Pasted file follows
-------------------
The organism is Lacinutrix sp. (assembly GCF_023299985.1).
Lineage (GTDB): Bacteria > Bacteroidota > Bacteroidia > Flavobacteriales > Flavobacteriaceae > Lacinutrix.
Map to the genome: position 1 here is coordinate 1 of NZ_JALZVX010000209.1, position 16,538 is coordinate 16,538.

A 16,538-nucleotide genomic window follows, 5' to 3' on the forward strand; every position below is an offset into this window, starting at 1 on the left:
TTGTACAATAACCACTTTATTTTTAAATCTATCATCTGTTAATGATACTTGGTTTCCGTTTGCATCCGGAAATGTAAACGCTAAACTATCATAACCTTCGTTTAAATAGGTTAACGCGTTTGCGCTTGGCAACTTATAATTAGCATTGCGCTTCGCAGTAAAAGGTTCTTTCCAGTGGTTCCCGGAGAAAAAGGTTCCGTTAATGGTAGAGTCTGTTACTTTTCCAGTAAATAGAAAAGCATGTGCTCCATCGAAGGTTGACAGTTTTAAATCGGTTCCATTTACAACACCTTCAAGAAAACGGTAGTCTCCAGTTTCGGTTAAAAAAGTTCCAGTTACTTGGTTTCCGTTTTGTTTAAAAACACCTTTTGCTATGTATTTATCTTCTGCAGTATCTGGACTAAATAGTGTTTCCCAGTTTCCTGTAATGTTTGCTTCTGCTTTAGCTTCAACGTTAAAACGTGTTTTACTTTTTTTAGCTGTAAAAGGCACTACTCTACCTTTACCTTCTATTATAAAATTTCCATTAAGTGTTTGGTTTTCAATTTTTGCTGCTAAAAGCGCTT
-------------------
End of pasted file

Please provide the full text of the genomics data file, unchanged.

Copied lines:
The organism is Lacinutrix sp. (assembly GCF_023299985.1).
Lineage (GTDB): Bacteria > Bacteroidota > Bacteroidia > Flavobacteriales > Flavobacteriaceae > Lacinutrix.
Map to the genome: position 1 here is coordinate 1 of NZ_JALZVX010000209.1, position 16,538 is coordinate 16,538.

A 16,538-nucleotide genomic window follows, 5' to 3' on the forward strand; every position below is an offset into this window, starting at 1 on the left:
TTGTACAATAACCACTTTATTTTTAAATCTATCATCTGTTAATGATACTTGGTTTCCGTTTGCATCCGGAAATGTAAACGCTAAACTATCATAACCTTCGTTTAAATAGGTTAACGCGTTTGCGCTTGGCAACTTATAATTAGCATTGCGCTTCGCAGTAAAAGGTTCTTTCCAGTGGTTCCCGGAGAAAAAGGTTCCGTTAATGGTAGAGTCTGTTACTTTTCCAGTAAATAGAAAAGCATGTGCTCCATCGAAGGTTGACAGTTTTAAATCGGTTCCATTTACAACACCTTCAAGAAAACGGTAGTCTCCAGTTTCGGTTAAAAAAGTTCCAGTTACTTGGTTTCCGTTTTGTTTAAAAACACCTTTTGCTATGTATTTATCTTCTGCAGTATCTGGACTAAATAGTGTTTCCCAGTTTCCTGTAATGTTTGCTTCTGCTTTAGCTTCAACGTTAAAACGTGTTTTACTTTTTTTAGCTGTAAAAGGCACTACTCTACCTTTACCTTCTATTATAAAATTTCCATTAAGTGTTTGGTTTTCAATTTTTGCTGCTAAAAGCGCTT